Brad Mehldau: River Man

In some circles, Mehldau may be almost as influential for his repertoire as his pianism. He has done more than any other musician of his generation to expand the concept of jazz "standards" beyond the traditional confines of Gershwin and Tin Pan Alley. Because of him, Radiohead and Nick Drake are now part of the great jazz game. Mehldau has also recorded Drake's "River Man" in an exemplary trio version, but this solo piano outing from a Tokyo concert offers a different perspective. Mehldau opens with a soothing melody statement, his left hand reminiscent of the strumming of Drake's guitar. But the textures soon get thicker and his phrases more insistent. By mid-solo he is attacking the keyboard with booming chords, harsh and angry, more Wagnerian than Drake-ish. We still encounter Mehldau's trademark "conversation between the hands," but instead of crisscrossing melodies, his two fists are hurling large harmonies back and forth at each other. We have now come full circle from the moody romanticism of the first Art of the Trio recording. This is formidable pianism, brash and challenging.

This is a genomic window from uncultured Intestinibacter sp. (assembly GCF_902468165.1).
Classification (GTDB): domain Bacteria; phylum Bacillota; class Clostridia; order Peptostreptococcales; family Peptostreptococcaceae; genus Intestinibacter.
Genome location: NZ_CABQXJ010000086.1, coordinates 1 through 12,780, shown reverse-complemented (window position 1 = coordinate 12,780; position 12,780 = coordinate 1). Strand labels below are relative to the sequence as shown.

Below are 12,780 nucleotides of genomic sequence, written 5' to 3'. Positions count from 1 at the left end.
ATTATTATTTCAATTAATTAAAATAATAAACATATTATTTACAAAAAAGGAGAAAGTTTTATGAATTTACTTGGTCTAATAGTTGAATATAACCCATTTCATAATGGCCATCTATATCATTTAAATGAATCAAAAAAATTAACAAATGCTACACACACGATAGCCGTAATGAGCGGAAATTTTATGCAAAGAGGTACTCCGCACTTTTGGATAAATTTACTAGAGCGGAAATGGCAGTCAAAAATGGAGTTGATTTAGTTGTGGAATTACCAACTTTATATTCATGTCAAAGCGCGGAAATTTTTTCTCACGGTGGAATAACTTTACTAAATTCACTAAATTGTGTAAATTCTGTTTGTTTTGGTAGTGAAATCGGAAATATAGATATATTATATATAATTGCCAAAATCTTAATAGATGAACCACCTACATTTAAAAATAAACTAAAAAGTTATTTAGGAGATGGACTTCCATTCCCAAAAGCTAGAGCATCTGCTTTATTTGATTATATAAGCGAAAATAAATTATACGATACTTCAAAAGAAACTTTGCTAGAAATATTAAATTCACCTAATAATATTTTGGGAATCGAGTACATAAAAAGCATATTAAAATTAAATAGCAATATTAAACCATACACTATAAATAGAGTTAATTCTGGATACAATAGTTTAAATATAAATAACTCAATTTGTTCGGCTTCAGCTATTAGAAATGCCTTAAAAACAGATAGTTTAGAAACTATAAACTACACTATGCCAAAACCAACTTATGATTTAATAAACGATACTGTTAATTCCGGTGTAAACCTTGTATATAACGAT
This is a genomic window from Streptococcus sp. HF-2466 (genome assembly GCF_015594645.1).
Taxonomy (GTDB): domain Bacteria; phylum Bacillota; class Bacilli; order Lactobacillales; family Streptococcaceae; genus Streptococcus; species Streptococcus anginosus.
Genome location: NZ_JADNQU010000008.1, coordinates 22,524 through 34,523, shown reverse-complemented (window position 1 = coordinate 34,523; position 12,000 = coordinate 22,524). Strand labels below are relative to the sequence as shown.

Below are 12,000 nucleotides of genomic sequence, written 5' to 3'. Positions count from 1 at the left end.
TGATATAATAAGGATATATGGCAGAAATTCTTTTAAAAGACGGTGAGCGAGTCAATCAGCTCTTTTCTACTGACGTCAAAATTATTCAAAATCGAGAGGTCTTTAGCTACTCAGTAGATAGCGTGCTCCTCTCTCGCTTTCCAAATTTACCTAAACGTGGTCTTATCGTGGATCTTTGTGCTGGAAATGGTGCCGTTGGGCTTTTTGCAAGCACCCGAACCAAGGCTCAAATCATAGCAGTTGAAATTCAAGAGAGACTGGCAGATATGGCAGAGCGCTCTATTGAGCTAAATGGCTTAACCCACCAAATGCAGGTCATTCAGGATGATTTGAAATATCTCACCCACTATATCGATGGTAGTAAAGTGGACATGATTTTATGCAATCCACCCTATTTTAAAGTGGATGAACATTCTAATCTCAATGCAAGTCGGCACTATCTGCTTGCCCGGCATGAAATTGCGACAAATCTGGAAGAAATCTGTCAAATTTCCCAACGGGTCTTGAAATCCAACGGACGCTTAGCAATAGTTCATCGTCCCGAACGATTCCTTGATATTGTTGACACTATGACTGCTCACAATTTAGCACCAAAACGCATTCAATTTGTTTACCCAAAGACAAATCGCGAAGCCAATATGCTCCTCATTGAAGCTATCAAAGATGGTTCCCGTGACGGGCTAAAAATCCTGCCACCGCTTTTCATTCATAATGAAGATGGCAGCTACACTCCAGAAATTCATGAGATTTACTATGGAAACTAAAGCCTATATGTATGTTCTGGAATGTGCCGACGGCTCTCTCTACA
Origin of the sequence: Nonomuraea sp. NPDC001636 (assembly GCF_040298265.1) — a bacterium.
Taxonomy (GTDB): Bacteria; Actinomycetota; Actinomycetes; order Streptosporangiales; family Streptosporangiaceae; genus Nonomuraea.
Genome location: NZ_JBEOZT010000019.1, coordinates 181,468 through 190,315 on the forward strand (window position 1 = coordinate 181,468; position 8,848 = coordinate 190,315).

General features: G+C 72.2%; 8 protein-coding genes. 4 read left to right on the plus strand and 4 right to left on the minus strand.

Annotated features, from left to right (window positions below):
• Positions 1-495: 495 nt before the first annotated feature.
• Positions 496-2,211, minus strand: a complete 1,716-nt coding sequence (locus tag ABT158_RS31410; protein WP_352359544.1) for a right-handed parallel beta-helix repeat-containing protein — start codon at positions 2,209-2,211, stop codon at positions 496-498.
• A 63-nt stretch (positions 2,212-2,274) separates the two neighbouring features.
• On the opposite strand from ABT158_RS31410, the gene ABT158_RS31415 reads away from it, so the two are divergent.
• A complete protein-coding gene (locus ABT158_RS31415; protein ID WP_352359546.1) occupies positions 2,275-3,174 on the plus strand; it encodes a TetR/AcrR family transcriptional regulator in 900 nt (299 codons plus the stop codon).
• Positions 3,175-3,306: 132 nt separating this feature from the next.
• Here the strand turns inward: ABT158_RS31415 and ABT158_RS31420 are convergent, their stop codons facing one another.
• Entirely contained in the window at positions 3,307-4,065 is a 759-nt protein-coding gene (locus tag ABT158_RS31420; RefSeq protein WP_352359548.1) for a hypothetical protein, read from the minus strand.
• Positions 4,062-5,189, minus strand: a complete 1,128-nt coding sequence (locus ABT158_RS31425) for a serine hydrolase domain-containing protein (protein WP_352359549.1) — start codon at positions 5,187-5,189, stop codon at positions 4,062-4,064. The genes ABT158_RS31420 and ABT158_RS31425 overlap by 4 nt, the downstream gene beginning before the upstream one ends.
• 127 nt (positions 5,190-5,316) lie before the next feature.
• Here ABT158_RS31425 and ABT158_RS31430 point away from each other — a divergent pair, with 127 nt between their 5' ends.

December 30, 2007 · 0 comments


Brad Mehldau: River Man (trio version, 2000)

Brad Mehldau has made no secret of his affinity for the singer-songwriter Nick Drake and of his tune “River Man” in particular. The version Mehldau’s trio recorded at the Village Vanguard during a three-night stand in 2000 can make one’s hair stand on end. Drake’s chord progression makes the change from minor to major (to turn a phrase on its head), allowing for an unexpected release of tension in the song’s chorus. Larry Grenadier’s bass and Mehldau’s left hand stay fairly true to what Drake composed as the soloing gets under way, but Mehldau’s right hand breaks free of its tether. Seven minutes into the piece, you realize no one is hanging onto the melody any longer but still you feel it’s there. Pay attention; this is a remarkable piece of work. Mehldau’s trio has synthesized the lessons of its forebears – specifically those of Messrs. Evans and Jarrett – and finds its own voice in doing so, as this performance evinces.

October 30, 2007 · 0 comments


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